A hefty grant is expected to help the local United Way recruit 60 volunteers for the 16 local member agencies that receive funding from the organization.
The United Way of Franklin County Association recently received $22,137 in matching grant funds from the Kansas Volunteer Commission. The money is expected to help grow the skilled volunteer base available for local organizations.
“The goal is to recruit a minimum of 60 skilled volunteers,” Meg Pearson, United Way director, said. “‘Skilled volunteers’ is a very, very specific definition under this grant. Because we are recruiting skilled volunteers we have to recruit people who have a profession and utilize their professional experience.
“For example, I am creating a committee of human resource people in our community so that, while hiring and laying people off or going through interview processes, we have a resource ... somebody that can review interview questions, make sure that the ads we are running are legitimate and are going to bring the best candidates, sitting in on interviews and using their expertise to decide who should be the next employee for these non-profits. The same things goes for [information technology] and public relations and marketing and accounting and all of these other things for these non-profits that will make them stronger.”
The grant from the Kansas Volunteer Commission aims to expand volunteering by strengthening the capacity of community organizations to recruit, train, manage and retain skill-based volunteers and to develop strategies to effectively use skilled-volunteers to solve community problems, according to a press release by the commission. The grant runs from Feb. 1 to Dec. 31.
Each of the volunteer positions have specific job descriptions and a set number of hours.
“The way I am going to work it out is I am going to recruit the volunteers, manage the volunteers and make sure they meet the needs of our member agencies and finalize whatever projects we assign out,” Pearson said. “I am going to have them sign contracts so it will be like they were essentially employees for us, to where they will do so many hours of volunteer times, and then at the end of their term, if they have a good experience, the idea is that they will do it again next year and that way we have unlimited resources from people who are willing to help them become stronger organizations.”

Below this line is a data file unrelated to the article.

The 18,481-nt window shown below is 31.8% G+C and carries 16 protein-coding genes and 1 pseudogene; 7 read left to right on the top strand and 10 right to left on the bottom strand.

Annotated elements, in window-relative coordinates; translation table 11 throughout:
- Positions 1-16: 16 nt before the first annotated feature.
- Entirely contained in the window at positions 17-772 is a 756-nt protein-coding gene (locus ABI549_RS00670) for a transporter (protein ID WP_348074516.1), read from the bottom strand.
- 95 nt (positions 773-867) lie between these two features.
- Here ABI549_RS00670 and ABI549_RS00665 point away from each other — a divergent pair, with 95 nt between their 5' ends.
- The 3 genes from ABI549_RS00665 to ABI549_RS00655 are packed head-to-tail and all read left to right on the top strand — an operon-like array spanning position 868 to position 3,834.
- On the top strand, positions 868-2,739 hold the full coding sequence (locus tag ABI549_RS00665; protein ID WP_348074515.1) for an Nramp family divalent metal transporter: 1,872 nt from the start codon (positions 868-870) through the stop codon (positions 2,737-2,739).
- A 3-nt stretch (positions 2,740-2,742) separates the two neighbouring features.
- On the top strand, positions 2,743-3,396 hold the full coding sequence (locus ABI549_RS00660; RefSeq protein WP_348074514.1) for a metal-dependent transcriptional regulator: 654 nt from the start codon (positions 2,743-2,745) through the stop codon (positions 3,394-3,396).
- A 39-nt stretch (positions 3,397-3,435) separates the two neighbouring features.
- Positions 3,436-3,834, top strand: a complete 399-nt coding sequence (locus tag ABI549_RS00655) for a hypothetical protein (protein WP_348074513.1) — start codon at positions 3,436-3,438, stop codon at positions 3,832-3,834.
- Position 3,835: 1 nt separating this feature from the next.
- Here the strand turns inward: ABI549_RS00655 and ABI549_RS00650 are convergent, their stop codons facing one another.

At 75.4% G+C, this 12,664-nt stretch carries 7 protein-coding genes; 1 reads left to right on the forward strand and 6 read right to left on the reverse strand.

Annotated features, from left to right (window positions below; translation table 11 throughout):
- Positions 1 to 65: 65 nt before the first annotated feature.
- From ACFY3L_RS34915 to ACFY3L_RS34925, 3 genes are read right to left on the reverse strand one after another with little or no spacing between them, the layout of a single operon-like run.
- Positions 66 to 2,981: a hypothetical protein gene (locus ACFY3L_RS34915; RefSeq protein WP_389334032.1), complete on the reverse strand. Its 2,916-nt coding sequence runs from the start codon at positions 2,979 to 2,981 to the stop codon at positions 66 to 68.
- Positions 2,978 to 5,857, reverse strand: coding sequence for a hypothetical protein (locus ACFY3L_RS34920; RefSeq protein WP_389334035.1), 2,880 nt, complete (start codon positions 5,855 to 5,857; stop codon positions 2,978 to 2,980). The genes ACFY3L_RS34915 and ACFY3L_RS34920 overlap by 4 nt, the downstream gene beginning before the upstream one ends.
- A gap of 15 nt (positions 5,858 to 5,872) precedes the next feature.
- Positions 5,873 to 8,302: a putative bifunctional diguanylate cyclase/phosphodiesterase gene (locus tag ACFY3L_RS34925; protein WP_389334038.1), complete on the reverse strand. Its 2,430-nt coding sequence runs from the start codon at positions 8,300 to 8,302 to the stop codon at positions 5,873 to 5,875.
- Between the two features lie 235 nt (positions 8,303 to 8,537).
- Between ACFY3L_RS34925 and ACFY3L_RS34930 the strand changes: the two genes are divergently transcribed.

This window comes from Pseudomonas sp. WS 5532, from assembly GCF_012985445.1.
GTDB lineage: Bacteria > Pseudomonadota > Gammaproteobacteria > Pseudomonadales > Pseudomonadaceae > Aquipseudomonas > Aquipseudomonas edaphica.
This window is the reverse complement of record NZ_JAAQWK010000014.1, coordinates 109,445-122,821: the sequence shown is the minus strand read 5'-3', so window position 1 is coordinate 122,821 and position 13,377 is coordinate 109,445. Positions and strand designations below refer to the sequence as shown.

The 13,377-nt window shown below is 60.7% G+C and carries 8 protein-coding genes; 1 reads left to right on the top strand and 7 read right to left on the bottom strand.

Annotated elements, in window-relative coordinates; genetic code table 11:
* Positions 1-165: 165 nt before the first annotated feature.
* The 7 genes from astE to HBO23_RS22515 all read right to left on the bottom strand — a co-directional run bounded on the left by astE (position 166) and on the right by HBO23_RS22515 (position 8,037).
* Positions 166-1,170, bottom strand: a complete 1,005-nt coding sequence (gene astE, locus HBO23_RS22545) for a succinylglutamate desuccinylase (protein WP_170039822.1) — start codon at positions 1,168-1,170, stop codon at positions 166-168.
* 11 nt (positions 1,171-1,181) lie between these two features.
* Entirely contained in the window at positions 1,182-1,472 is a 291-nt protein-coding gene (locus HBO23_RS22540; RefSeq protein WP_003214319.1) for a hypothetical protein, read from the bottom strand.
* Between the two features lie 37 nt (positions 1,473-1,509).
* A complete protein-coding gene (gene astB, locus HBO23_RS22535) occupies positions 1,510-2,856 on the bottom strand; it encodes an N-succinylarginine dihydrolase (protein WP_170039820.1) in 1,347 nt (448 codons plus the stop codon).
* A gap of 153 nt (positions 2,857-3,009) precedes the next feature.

The Franklin County organizations and agencies receiving funding from the United Way include the American Red Cross, Big Brothers Big Sisters, Court Appointed Special Advocates (CASA), Children’s Mercy Hospital, Communities in Schools, the East Central Kansas Economic Opportunity Corp., the Elizabeth Layton Center for Hope and Guidance, Habitat for Humanity of Franklin County, Hope House, Mid-America Nutrition Program (Meals on Wheels), tiny-k Early Intervention, LifeCare Center for Women, Midland Care Hospice, Ottawa Recreation Foundation, United Cerebral Palsy and Willow Domestic Violence Center.
Pearson is working to organizing groups of volunteers for several different areas with which the agencies will need support, including accounting, public relations/marketing, legal assistance, IT, therapy, human resources and grant writing, she said
“I’ve met with almost all of the agencies to see what needs they have,” she said. “We are forming committees that will help build capacity.”